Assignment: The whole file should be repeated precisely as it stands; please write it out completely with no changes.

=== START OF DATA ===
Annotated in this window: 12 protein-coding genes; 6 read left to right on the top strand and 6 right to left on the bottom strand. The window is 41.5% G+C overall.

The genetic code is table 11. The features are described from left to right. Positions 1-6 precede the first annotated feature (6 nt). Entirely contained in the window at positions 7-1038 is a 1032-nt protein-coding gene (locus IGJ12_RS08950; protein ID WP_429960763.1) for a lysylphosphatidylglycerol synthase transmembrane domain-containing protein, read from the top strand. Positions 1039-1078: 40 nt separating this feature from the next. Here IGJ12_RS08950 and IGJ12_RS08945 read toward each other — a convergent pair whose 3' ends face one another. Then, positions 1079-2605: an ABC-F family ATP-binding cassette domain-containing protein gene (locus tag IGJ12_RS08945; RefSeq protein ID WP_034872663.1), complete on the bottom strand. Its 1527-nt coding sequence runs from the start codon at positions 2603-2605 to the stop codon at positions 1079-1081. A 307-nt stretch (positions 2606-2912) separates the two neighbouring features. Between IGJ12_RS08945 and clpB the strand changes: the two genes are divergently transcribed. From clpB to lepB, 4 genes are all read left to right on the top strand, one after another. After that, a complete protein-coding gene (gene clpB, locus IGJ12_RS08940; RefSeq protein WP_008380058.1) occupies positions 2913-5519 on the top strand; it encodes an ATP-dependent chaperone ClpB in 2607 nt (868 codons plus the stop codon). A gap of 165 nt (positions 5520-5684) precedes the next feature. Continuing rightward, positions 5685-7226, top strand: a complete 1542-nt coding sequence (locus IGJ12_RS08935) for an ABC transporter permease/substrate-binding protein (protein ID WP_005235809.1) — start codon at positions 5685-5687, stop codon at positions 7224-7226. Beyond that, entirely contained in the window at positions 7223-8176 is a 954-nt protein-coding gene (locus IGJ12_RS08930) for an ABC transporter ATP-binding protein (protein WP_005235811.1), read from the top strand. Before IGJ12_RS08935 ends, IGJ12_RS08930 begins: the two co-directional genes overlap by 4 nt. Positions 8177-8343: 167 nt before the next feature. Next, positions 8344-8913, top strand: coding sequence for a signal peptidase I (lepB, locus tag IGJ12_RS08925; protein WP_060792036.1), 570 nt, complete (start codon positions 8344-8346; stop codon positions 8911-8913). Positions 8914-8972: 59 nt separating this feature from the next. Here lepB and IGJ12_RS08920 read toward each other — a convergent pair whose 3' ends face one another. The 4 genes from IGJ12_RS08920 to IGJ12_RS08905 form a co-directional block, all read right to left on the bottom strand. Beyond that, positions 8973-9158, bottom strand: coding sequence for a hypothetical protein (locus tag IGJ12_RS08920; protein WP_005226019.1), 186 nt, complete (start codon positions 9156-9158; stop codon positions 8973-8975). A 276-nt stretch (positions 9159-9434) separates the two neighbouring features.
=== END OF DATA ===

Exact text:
Annotated in this window: 12 protein-coding genes; 6 read left to right on the top strand and 6 right to left on the bottom strand. The window is 41.5% G+C overall.

The genetic code is table 11. The features are described from left to right. Positions 1-6 precede the first annotated feature (6 nt). Entirely contained in the window at positions 7-1038 is a 1032-nt protein-coding gene (locus IGJ12_RS08950; protein ID WP_429960763.1) for a lysylphosphatidylglycerol synthase transmembrane domain-containing protein, read from the top strand. Positions 1039-1078: 40 nt separating this feature from the next. Here IGJ12_RS08950 and IGJ12_RS08945 read toward each other — a convergent pair whose 3' ends face one another. Then, positions 1079-2605: an ABC-F family ATP-binding cassette domain-containing protein gene (locus tag IGJ12_RS08945; RefSeq protein ID WP_034872663.1), complete on the bottom strand. Its 1527-nt coding sequence runs from the start codon at positions 2603-2605 to the stop codon at positions 1079-1081. A 307-nt stretch (positions 2606-2912) separates the two neighbouring features. Between IGJ12_RS08945 and clpB the strand changes: the two genes are divergently transcribed. From clpB to lepB, 4 genes are all read left to right on the top strand, one after another. After that, a complete protein-coding gene (gene clpB, locus IGJ12_RS08940; RefSeq protein WP_008380058.1) occupies positions 2913-5519 on the top strand; it encodes an ATP-dependent chaperone ClpB in 2607 nt (868 codons plus the stop codon). A gap of 165 nt (positions 5520-5684) precedes the next feature. Continuing rightward, positions 5685-7226, top strand: a complete 1542-nt coding sequence (locus IGJ12_RS08935) for an ABC transporter permease/substrate-binding protein (protein ID WP_005235809.1) — start codon at positions 5685-5687, stop codon at positions 7224-7226. Beyond that, entirely contained in the window at positions 7223-8176 is a 954-nt protein-coding gene (locus IGJ12_RS08930) for an ABC transporter ATP-binding protein (protein WP_005235811.1), read from the top strand. Before IGJ12_RS08935 ends, IGJ12_RS08930 begins: the two co-directional genes overlap by 4 nt. Positions 8177-8343: 167 nt before the next feature. Next, positions 8344-8913, top strand: coding sequence for a signal peptidase I (lepB, locus tag IGJ12_RS08925; protein WP_060792036.1), 570 nt, complete (start codon positions 8344-8346; stop codon positions 8911-8913). Positions 8914-8972: 59 nt separating this feature from the next. Here lepB and IGJ12_RS08920 read toward each other — a convergent pair whose 3' ends face one another. The 4 genes from IGJ12_RS08920 to IGJ12_RS08905 form a co-directional block, all read right to left on the bottom strand. Beyond that, positions 8973-9158, bottom strand: coding sequence for a hypothetical protein (locus tag IGJ12_RS08920; protein WP_005226019.1), 186 nt, complete (start codon positions 9156-9158; stop codon positions 8973-8975). A 276-nt stretch (positions 9159-9434) separates the two neighbouring features.